price of a share will go up or down and hence it is not worse the time or money to
even try to outperform the market. Hedge funds managers of course can not, by
definition, agree to such theories since the sole purpose of a hedge fund to achieve
just that, namely to outperform the market. I mention this theory for three reasons:
1. If the random walk theory holds, then also hedge funds should, over the long
run, not be able to outperform the market. 2. If my research finds that shares of
firms targeted by hedge funds outperform the market, then that would trigger a
follow-up questions, namely if this is due to the hedge fund’s stock picking skill
(contravening the random walk theory), due to the influence of the hedge fund
(e.g. activism), or due to pure luck. 3. If my research finds that hedge funds do
influence share prices (i.e. hedge funds are found to be the reason for share prices
going up or down), than the share price movement would be proven to not be
totally random which would open up arbitrage opportunities. If hedge funds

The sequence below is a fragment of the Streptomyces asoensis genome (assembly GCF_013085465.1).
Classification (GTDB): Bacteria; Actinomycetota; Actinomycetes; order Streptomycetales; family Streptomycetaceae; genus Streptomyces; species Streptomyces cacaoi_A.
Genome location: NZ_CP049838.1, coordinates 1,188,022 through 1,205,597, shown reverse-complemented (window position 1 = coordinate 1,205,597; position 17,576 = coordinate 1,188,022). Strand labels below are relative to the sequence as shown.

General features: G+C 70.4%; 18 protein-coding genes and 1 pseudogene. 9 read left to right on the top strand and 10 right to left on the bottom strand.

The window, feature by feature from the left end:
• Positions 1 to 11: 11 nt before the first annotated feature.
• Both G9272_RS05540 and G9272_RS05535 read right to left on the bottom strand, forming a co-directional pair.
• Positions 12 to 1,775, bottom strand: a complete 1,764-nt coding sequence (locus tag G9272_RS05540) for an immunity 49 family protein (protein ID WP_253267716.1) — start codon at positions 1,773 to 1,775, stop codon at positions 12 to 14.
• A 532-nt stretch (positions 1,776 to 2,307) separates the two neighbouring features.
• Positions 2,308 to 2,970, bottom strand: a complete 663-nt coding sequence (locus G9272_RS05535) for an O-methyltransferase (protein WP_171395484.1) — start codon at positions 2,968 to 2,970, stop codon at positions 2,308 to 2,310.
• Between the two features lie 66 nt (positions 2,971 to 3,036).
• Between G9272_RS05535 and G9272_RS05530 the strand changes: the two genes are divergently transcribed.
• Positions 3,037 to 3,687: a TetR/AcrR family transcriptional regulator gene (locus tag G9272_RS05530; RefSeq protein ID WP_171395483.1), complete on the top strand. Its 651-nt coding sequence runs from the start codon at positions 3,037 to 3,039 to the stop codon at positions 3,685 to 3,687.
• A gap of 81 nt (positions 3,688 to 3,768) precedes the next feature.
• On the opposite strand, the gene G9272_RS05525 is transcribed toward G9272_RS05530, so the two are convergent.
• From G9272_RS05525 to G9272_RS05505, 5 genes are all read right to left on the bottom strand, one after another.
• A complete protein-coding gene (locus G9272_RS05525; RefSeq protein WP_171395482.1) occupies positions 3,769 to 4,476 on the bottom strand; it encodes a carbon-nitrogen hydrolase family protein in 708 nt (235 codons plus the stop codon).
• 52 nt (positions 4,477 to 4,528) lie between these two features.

investments into a share do have an influence, than such hedge fund deals, i.e. a
hedge fund investing in a particular share, could become the trigger for other
investors to also buy the same share since at that point it becomes likely that the
share price is going up (or down if the hedge fund influence is negative). Such
situation would than lead to a self-fulfilling prophecy since many investor
jumping onto the wagon would increase demand for the share, resulting in a
higher price.

In this paper I am analysing the influence of hedge funds on share prices.

Now that we have reviewed the factors underlying share prices it is time to apply
that understanding to the question underlying this research. If the hypothesis is

that hedge funds do have an influence on share prices then this automatically
leads to another question: How is it possible that hedge funds influence the price
of a share? The share price, after all, is the equilibrium of buying and selling prices
which are based on assumptions around profitability, growth and risk. Common
theory would conclude that hedge funds ability to influence the price of a share
must stem from a direct influence on the underlying fundamentals (profitability,
growth, risk). If none of the fundamentals change than the share price shouldn’t
change, unless it’s a bubble. The question then is: Can hedge funds change the
underlying fundamentals?

If through activism a hedge fund could indeed make a firm more profitable,
i.e. generate more free cash flow and generate more growth, than that would
justify an increase in the share price. Klein et al. (2006) identify two strategies
through which hedge funds can improve the target firm’s performance. First,